Goldsmiths cancels plans to launch Enterprise Hub in New Cross

The Enterprise Hub project. Pic: Goldsmiths

Goldsmiths, which is facing a financial crisis, has scrapped a major local enterprise project, which has led to the eviction of two businesses that had been expecting support.

The University of London college has ended its Enterprise Hub project, a joint venture with Lewisham Council, the Mayor of London and architecture firm Morris+Company, announced two years ago and which was supposed to open next year.

It had received £1m in funding from the Mayor’s Good Growth Fund, which has now been withdrawn due to the project being cancelled, Goldsmiths said. The university has not said how much it planned to invest in the project.

The Enterprise Hub project involved redeveloping buildings in New Cross owned by Goldsmiths to include shops, event spaces, a café, meeting rooms and a garden. The space was intended to host workshops and networking events for the local community and Goldsmiths students and alumni.

A Goldsmiths spokesman told Eastlondonlines: ”Unfortunately, due to the challenging financial situation and impact of Covid-19, we have decided not to proceed with plans to transform a row of terraces on New Cross Road into a physical space that supports local firms.”

This move comes amid strong criticism of the college management over plans to cut 52 jobs among academic and non-academic staff due to budget constraints. The job cut announcement prompted a three-week strike starting late November and ending earlier this week that was backed by hundreds of staff and supported by many students.

Two businesses affected due to the cancellation of the Enterprise Hub project are the arts and culture cafe Out of the Brew in New Cross, which has been forced to shut shop, and the costume store Prangsta Costumiers.

Goldsmiths hopes its cost-cutting measures will help turn a “£14 million deficit” into “a surplus in just one year.” These steps, which include a further £2 million worth of cuts in 2023, will also enable the college to pay back loans taken from NatWest and Lloyds.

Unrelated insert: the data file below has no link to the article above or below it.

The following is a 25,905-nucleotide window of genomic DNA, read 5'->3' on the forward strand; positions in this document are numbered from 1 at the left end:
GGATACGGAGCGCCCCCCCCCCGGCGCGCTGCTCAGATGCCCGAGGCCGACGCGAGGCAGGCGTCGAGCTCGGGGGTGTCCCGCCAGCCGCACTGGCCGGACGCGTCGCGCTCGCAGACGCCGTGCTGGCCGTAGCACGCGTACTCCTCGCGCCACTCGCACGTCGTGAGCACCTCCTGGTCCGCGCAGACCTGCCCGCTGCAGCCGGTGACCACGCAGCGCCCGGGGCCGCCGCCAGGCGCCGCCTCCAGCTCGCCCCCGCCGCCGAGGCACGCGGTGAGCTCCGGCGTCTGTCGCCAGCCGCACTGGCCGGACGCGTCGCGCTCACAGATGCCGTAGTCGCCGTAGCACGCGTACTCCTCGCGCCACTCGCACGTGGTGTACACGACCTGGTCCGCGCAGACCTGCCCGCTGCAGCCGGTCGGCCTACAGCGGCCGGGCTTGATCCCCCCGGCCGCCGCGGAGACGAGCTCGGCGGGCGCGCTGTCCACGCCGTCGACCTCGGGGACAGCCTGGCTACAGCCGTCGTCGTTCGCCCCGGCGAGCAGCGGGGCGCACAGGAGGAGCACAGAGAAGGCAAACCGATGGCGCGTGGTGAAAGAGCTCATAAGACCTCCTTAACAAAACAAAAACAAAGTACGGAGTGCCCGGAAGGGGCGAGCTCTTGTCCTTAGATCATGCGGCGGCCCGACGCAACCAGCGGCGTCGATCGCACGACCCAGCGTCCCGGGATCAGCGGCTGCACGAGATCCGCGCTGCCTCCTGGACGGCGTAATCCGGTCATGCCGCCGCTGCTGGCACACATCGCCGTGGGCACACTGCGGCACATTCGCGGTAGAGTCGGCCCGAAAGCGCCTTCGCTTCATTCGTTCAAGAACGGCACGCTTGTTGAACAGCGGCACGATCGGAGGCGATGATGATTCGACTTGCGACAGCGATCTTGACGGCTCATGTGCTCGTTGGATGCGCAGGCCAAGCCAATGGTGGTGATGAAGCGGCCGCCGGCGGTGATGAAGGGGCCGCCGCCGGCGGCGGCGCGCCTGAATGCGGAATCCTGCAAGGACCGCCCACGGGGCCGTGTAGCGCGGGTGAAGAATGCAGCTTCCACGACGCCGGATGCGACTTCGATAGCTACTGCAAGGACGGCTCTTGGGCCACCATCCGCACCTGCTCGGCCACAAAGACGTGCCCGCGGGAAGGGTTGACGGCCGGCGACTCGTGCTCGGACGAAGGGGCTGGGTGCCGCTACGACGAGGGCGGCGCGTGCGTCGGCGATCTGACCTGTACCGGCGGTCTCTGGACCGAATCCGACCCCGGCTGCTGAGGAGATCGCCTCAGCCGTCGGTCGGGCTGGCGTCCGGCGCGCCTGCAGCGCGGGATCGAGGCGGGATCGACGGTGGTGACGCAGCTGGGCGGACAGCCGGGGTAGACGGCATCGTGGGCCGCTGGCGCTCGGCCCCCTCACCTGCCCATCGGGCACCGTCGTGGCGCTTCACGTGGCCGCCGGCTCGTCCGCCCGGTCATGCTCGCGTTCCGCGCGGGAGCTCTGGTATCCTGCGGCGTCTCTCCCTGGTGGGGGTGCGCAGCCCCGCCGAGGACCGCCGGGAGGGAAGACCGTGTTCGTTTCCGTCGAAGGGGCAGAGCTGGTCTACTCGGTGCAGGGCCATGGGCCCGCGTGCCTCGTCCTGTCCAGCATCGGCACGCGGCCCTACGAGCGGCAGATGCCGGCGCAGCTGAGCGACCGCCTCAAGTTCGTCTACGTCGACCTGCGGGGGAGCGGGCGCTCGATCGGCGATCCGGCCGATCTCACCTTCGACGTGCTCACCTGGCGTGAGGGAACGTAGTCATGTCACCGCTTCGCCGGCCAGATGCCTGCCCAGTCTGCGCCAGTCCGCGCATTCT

Mel Shakespeare, the owner of the cafe that opened its doors in 2016 and has been self-funded, wrote in a poster placed in the college campus: “Having promised that Out of the Brew could return to the building once the Enterprise Hub is complete, they have now decided against the project and my business has been closed down for nothing.”

Pic: Out of the Brew

“[Now] I have been told to vacate the storage unit, which means that I have had to sell all the equipment as I have no capital left with which to find a new venue.” Shakespeare told ELL.

Melanie Wilson, who had been running Prangsta for two decades from one of the buildings proposed to be redeveloped, was also evicted last year and was promised a space once Enterprise Hub was completed. But six months ago, she was told that wouldn’t happen anymore.

Pic: Celine Wadhera
Pic. Prangsta Costumiers

Now running out of Lewisham Way, a space she found on her own, Wilson thinks the buildings are going to be abandoned for the next 20 years. “We were there, we were functioning and we were quite good in the space. So now it’s just been left to rot, isn’t it?”

Shakespeare agrees with her: “It is an offence to the local community to leave such a large part of the high street in that condition when many people like myself are prepared to invest in it.”

Shakespeare was evicted from the building that was to be redeveloped last year and was offered an alternate space in Ladywell, which would not have made business sense due to low footfall and staff (mainly students) having to travel a longer distance. Instead, she took up their offer to keep her equipment in a storage unit.

The Goldsmiths spokesperson told ELL they currently have no confirmed plans for the future of the buildings. The spokesman said the college still had an online hub which delivered workshops, events and other activities to local entrepreneurs and businesses.

Lewisham Council has not responded to request for comment.

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